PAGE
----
for China and the region lies mainly in
the convenient access it provides to
flights and destinations around the world.
At present, 90 international destinations
are served from Hong Kong, giving
global access to passengers arriving from
a further 42 airports in Mainland China.
Half the world’s population are within
five hours’ flying time of Hong Kong – a
huge potential market for the HKIA and,
by extension, for Nuance-Watson, which
is currently in the process of tendering for
further concessions.
Those passengers span the social
spectrum, from businessmen to students
to young families and retirees. Departing
passengers, not surprisingly, spend more
than those coming into Hong Kong, and
men account for a whopping 70% of
Clarice Au says the majority of sales
are made to business people, many of
whom are regular shoppers, like Flora
Chan, using Hong Kong as a hub.“Price
is not a big consideration for them,” she
explains,“but time is.”
According to Alessandra Piovesana,
nearly a quarter of departing visitors
bought something in a New Horizons
Duty Free store in 2002. Taiwanese
shoppers, who account for 21% of New
Horizons Duty Free sales, like to buy
Rolex watches, Montblanc pens,
Lancôme and Estee Lauder cosmetics,
handbags from Ferragamo and Cartier,
and Sony electronics, while mainland
Chinese (10% of sales) choose Rolex and
Piaget watches, Christian Dior fashions
and Bally shoes.The Japanese – once the
world’s most dedicated duty-free shoppers
– now account for 17% of sales, buying
Godiva and Peninsula chocolates along
with Hermes and Bvlgari luxury goods.
Making up the difference are American
and European customers (23%), Southeast
Asians, Koreans and other nationalities.
“What [customers] buy depends on
the strengths and awareness of these
brands in their respective local markets
and the brand’s perception,” Piovesana
While the Asian crisis of 1998 put an
unmistakable dent in retail revenues, the
risk-diversified nature of the business,
with its wide base of international
customers, meant that Nuance-Watson
could react quickly to soften the blow.The
events of September 11, however, had an
immediate impact. “9-11 seriously hurt
our business,” concedes Piovesana,“but as
“We can offer the
customer exceptional
service, in-depth
product knowledge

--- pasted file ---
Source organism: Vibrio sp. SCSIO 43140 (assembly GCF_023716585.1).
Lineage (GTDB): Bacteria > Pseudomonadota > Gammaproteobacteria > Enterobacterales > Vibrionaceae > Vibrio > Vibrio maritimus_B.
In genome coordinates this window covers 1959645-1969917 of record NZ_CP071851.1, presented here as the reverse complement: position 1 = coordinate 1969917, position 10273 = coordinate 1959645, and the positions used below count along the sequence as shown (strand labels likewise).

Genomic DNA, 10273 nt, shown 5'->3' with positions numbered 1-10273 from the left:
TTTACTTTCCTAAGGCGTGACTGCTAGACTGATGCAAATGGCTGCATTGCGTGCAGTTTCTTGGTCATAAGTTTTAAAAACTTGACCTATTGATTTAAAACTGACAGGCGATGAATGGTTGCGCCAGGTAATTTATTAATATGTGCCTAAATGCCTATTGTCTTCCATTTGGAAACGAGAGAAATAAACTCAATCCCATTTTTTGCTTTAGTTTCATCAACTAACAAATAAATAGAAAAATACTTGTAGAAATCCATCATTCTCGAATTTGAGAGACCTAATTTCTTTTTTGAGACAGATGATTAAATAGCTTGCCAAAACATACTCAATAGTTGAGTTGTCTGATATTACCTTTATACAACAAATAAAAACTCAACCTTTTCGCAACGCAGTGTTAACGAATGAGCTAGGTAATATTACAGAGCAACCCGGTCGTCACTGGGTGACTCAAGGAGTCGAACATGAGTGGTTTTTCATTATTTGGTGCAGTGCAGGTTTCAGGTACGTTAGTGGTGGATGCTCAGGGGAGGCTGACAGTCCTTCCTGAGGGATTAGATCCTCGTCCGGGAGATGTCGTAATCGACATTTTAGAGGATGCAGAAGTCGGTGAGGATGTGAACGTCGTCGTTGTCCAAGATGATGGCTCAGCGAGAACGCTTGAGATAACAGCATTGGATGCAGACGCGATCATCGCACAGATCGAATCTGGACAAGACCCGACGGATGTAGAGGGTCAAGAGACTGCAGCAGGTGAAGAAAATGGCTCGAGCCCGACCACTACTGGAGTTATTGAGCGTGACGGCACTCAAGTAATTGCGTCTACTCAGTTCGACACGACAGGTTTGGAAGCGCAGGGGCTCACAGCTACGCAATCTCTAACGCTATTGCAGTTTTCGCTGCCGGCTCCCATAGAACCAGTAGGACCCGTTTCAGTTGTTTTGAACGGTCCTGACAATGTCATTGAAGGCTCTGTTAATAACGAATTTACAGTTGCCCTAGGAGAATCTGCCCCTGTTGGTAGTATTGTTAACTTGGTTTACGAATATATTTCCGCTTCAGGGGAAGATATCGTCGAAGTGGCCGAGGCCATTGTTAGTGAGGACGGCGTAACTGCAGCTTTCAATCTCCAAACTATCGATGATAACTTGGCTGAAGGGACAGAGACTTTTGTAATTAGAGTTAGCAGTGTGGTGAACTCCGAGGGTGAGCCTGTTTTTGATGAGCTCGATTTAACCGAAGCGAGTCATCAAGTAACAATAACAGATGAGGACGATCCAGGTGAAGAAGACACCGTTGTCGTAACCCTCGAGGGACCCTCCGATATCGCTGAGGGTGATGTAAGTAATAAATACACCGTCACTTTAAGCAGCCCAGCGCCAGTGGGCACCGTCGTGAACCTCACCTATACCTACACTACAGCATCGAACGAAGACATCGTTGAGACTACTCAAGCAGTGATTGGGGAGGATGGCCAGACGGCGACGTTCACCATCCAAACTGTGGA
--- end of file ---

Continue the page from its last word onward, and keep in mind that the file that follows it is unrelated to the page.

and limited edition
products found only
in the travel
retail sector.”
time goes by, people are rebuilding their
confidence in travelling again. Security
levels have been upgraded at HKIA,
which means people have less time to
shop, although some highly motivated
shoppers, particularly the Taiwanese and
Japanese, will make allowances and arrive
at the airport earlier.”
Weathering these crises through
its initiative and responsiveness to
changing market demands, Nuance-
Watson enjoyed good sales growth in
2002, and plans for further growth are
underway. The expansion of SkyMart’s
East Hall, the principal airside retail area
serving all passengers, will almost double
the retail space available. On Level 7, it
will increase from a current 4,800 square
metres to 6,800 square metres while Level
6 will more than double from 3,500 to
8,300 square metres.This new space will
offer around 25 additional retail stores.
The configuration of the area is also
being redesigned to improve the flow of
passengers and shoppers through the area
– escalators are being realigned and
corridors widened.
Nuance-Watson is poised for its piece
of the pie:“Most importantly, we want to
win market share for our business in
HKIA,” says Piovesana. “It is a huge
airport, the hub of Asia, and our first
objective is to be outstanding here.”
Beyond Hong Kong, the Group is
looking to other airport opportunities
in Asia. “China is a matter of when and
how,” says Piovesana,“not if.”
For Asia’s leading travel retailer, things
are just beginning to take off.
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